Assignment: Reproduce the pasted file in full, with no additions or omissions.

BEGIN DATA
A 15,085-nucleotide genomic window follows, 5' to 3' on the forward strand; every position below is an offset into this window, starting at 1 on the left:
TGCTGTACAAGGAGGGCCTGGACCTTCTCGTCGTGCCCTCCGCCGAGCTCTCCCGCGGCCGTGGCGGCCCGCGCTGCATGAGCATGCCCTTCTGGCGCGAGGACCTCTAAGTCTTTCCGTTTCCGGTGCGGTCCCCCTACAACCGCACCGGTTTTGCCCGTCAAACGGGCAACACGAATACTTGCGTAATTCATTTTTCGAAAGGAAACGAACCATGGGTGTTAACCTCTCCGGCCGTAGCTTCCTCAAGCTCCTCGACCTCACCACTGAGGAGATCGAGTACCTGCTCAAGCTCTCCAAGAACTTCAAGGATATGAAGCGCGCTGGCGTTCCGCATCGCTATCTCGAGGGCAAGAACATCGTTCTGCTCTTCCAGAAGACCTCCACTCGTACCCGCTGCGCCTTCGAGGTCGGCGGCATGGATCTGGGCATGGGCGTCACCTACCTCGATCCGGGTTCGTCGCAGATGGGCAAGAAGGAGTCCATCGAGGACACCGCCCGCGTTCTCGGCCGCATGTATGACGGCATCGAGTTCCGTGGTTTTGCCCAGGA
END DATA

A 15,085-nucleotide genomic window follows, 5' to 3' on the forward strand; every position below is an offset into this window, starting at 1 on the left:
TGCTGTACAAGGAGGGCCTGGACCTTCTCGTCGTGCCCTCCGCCGAGCTCTCCCGCGGCCGTGGCGGCCCGCGCTGCATGAGCATGCCCTTCTGGCGCGAGGACCTCTAAGTCTTTCCGTTTCCGGTGCGGTCCCCCTACAACCGCACCGGTTTTGCCCGTCAAACGGGCAACACGAATACTTGCGTAATTCATTTTTCGAAAGGAAACGAACCATGGGTGTTAACCTCTCCGGCCGTAGCTTCCTCAAGCTCCTCGACCTCACCACTGAGGAGATCGAGTACCTGCTCAAGCTCTCCAAGAACTTCAAGGATATGAAGCGCGCTGGCGTTCCGCATCGCTATCTCGAGGGCAAGAACATCGTTCTGCTCTTCCAGAAGACCTCCACTCGTACCCGCTGCGCCTTCGAGGTCGGCGGCATGGATCTGGGCATGGGCGTCACCTACCTCGATCCGGGTTCGTCGCAGATGGGCAAGAAGGAGTCCATCGAGGACACCGCCCGCGTTCTCGGCCGCATGTATGACGGCATCGAGTTCCGTGGTTTTGCCCAGGA